Nightscapes
azurebumble:

Martin Stavars : “Nightscapes – Tokyo” Series (Photography)

Illustrations of Tokyo

Tokyo-born Tatsuro Kiuchi created these poignant illustrations for part of a graphic novel called “Downtown Rocket by Jun Ikeido.  The film noir framing combined with hand hewn lines and textures are compelling.  The emptiness in the images captures the feeling of walking alone late at night on a city street.

His Tumblr.

Daido Moriyama portrait of Tokyo at LACMA

Photographer Daido Moriyama (Japan, b. 1938) first came to prominence in the mid-1960s with his gritty depictions of Japanese urban life. His highly innovative and intensely personal photographic approach often incorporates high contrast, graininess, and tilted vantages to convey the fragmentary nature of modern realities. Fracture: Daido Moriyama presents a range of the artist’s black-and-white photographs, exemplifying the radical aesthetic of are, bure, boke (grainy, blurry, out-of-focus), as well as the debut of recent colour work taken in Tokyo. A selection of his photo books—Moriyama has published more than forty to date—highlights the artist’s experiments with reproduction media and the transformative possibilities of the printed page. Moriyama’s achievements convey the artist’s boldly intuitive exploration of urban mystery, memory, and photographic invention.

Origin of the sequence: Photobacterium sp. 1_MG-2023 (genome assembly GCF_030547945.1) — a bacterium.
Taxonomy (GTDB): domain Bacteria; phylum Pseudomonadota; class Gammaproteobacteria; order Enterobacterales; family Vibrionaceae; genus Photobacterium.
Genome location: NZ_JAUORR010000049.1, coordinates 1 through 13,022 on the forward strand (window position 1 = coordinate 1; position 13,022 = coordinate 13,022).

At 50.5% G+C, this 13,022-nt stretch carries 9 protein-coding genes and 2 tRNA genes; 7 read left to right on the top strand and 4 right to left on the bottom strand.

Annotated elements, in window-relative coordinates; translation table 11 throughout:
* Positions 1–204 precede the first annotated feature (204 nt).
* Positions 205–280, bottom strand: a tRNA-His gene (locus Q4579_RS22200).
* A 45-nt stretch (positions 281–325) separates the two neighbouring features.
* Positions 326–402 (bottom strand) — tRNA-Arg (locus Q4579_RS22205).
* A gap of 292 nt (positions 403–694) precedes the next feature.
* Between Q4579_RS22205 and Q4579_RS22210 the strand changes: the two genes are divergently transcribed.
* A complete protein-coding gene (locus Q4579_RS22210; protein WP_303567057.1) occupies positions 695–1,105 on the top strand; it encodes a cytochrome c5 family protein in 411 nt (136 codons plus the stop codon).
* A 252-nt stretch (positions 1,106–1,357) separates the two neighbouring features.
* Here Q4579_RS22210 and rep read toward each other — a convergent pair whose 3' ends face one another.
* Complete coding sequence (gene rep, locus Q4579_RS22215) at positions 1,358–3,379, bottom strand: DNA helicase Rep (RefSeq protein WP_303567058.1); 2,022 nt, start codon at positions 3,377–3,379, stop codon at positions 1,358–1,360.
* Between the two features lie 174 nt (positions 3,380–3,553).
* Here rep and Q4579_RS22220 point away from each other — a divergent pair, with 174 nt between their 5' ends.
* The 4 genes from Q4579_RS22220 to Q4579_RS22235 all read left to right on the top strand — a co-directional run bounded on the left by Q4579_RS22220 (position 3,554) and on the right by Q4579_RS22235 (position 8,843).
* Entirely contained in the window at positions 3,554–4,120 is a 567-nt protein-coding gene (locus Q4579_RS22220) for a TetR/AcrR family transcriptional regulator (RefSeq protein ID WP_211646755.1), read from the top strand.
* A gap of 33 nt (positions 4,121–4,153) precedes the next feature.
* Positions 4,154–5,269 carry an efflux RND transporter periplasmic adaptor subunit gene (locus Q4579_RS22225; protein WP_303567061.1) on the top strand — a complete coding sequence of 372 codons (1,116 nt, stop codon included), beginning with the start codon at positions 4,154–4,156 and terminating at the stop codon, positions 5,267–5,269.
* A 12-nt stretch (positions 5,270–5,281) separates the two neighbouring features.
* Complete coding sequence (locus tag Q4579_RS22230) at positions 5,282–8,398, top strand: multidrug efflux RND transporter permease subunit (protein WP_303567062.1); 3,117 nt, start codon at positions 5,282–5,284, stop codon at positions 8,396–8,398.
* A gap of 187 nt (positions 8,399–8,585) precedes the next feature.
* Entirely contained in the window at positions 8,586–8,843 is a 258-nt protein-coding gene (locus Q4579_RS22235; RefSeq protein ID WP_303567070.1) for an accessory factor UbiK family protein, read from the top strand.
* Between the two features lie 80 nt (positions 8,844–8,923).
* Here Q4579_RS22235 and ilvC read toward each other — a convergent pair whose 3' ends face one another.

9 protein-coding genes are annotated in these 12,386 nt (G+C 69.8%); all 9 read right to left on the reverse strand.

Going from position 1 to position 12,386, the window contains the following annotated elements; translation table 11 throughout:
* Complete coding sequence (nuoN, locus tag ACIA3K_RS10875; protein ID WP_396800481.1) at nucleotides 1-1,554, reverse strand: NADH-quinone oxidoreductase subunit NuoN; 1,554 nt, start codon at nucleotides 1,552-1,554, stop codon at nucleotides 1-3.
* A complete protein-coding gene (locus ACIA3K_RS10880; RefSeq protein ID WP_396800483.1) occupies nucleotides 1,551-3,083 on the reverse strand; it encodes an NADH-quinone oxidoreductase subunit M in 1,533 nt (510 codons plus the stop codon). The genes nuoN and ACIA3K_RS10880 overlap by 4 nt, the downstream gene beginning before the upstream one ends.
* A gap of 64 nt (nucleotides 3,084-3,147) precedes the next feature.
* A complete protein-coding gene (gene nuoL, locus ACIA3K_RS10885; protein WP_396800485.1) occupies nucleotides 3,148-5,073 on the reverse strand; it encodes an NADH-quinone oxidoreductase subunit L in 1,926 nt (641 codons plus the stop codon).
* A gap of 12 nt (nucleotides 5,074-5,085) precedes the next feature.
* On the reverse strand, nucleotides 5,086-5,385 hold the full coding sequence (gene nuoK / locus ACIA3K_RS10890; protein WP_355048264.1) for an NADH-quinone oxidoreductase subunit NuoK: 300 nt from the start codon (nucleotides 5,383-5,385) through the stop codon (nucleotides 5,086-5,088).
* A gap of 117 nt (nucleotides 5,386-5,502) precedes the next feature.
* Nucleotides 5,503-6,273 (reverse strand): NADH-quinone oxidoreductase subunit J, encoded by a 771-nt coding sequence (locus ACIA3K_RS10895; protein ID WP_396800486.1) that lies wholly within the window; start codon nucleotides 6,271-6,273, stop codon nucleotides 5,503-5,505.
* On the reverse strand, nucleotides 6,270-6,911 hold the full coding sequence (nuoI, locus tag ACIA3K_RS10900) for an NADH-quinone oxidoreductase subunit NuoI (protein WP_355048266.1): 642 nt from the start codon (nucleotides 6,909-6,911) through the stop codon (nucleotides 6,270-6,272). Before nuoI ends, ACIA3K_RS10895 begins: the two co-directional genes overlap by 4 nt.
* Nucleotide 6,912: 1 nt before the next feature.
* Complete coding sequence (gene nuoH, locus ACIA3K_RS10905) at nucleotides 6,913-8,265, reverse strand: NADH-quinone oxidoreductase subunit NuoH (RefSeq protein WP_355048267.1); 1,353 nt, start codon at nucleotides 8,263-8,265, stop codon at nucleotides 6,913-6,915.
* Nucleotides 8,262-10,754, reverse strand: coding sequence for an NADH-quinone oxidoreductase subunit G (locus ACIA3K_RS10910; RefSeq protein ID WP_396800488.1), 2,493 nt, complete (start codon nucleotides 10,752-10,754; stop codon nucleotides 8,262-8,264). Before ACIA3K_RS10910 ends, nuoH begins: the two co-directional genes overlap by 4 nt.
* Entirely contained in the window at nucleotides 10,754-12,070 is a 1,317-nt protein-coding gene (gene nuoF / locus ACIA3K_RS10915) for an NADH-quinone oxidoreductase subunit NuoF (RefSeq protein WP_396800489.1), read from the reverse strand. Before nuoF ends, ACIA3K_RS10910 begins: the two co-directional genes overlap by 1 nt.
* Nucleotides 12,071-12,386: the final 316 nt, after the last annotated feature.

Born in Ikeda, Osaka, Daido Moriyama first trained in graphic design before taking up photography with Takeji Iwaniya, a professional photographer of architecture and crafts. Moving to Tokyo in 1961, he assisted photographer Eikoh Hosoe for three years and became familiar with the trenchant social critiques produced by photographer Shomei Tomatsu. He also drew inspiration from William Klein’s confrontational photographs of New York, Andy Warhol’s silkscreened multiples of newspaper images, and the writings of Jack Kerouac and Yukio Mishima.

LACMA site

Moriyama’s gallery, Luhring Augustine

The Me Magazine: “Daido Moriyama photographs his beloved Shinjuku

Tokyo Art Beat: “Readymade distortion”

Hyplane Pavilion

razorshapes:

Akihisa Hirata has teamed up with Oak Structural Design Office to build the Bloomberg Pavilion, which will become a platform for ten different exhibitions at the Museum of Contemporary Art in Tokyo. The design is based on a mathematical concept formulated by Kazushi Ahara, who describes the shape as a ‘hyplane’; a geometric system consisting of identical non-equilateral triangles.